A Nigerian Artist is Turning the Food of Her Childhood Into Art

Haneefah Adam is making gorgeous edible portraits with fermented yam, smoked fish, and leaves of amaranth

By Carmen Russo

Published on August 9, 2017

The earring is a loop of dried fish around a jewel of fresh chile, set over skin tones made from abula, a western Nigerian fermented yam paste similar to Ghana’s famous fufu. Abula is usually enjoyed with a hot soup, which gives this portrait its vibrant yellow and green colors. Gbegiri soup (the yellow) is a fish soup, typically made with smoked mackerel and ground crayfish that are cooked in a stock with beans. The green details come from ewedu soup, a Yoruba specialty, made with crushed and seasoned ewedu leaves and more ground crayfish.

It's just one of the plated portraits that Nigerian blogger and artist Haneefah Adam has been sculpting on her Instagram, each garnering thousands of likes.

After experimenting with the idea for about three years, Adam submitted some of her food art to a national competition, Tech Meets Art Nigeria, which gained her even more internet fame.

The portrait Adam chose to submit to the Tech Meets Art competition is made with the ingredients for ogbono soup, a comfort food from the southeastern part of Nigeria. The “right” way to make this dish is hotly contested, as every family makes their own version. But the essential ingredient is ogbono seeds, which come from a wild African bush mango. The rest is up for debate: vegetables or no vegetables, shaki (tripe) or fish, okra or not; it all depends on your taste and the ogbono you were raised eating.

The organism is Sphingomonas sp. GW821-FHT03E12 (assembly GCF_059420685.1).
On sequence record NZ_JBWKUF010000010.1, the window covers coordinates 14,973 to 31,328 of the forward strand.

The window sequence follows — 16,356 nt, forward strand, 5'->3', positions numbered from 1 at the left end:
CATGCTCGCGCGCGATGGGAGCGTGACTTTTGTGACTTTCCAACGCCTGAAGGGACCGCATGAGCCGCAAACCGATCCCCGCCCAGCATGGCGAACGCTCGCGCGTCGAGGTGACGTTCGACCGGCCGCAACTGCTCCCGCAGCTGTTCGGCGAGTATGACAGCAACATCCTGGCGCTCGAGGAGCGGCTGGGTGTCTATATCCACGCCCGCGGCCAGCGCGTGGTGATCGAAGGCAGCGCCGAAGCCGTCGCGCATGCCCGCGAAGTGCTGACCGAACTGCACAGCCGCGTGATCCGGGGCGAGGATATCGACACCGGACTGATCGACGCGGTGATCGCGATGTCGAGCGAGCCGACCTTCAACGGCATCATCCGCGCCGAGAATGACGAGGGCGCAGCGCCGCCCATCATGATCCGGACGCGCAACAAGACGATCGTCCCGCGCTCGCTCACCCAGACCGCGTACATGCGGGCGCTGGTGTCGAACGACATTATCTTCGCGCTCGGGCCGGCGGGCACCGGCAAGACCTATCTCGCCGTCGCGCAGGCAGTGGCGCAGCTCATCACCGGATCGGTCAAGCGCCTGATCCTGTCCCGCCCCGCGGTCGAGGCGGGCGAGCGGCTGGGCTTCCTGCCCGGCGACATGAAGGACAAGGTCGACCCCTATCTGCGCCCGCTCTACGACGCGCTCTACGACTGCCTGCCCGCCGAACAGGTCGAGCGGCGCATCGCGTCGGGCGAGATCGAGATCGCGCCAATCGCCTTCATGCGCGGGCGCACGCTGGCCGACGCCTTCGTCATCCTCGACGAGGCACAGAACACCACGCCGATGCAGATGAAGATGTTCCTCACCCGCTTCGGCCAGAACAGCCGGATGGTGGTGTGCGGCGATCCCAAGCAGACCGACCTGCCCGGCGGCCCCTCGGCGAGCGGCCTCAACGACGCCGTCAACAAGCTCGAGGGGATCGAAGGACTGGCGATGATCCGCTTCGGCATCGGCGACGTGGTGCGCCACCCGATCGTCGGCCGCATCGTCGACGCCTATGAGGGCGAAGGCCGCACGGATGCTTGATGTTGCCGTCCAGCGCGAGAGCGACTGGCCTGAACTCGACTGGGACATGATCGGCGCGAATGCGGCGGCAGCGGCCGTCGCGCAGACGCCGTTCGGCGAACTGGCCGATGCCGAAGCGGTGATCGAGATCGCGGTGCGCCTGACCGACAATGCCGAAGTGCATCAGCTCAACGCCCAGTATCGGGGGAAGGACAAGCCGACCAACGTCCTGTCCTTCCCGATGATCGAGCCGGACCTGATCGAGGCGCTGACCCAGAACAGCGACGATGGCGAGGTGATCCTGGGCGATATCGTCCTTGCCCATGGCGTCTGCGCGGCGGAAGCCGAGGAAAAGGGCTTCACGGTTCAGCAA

Another one of Adam’s reconstructed dishes from Nigeria’s Yoruba cuisine is efo riro, a soup rich in vegetables and assorted meats. But the star ingredient is amaranth, a leafy green that is sometimes compared to kale for its nutritional qualities. Efo riro is traditionally served with a chewy semolina bun called semo, also included in the portrait.

Adam has kept her plate full since she received a degree in pharmacology in the United Kingdom. After graduating, she launched a lifestyle blog and created the Instagram-famous Hijarbie, a version of a Barbie doll that wears a hijab and dresses in the modest fashion of Muslim women around the world. Although not yet on the market, Hijarbie has more than 80,000 loyal followers.

The absence of a doll that young Muslim girls could identify with lead Adam to focus more on the importance of representation. Now she uses her food art to showcase the culture and identity of Muslim women in Nigeria.

“The portrait expresses and celebrates the beauty of an African woman and her uniqueness as a vibrant and colorful spirit,” reads a quote on her blog, Muslim Ahanie. “She’s a beautiful, strong woman that wears her deep sense of heritage with pride.”

And of course, Adam could not forget Nigeria’s famous jollof rice. Her jollof rice piece was dedicated to British Nigerian actor John Boyega, the first man of color to be cast in a leading role in a Star Wars movie, after he declared his love for the dish on Twitter.

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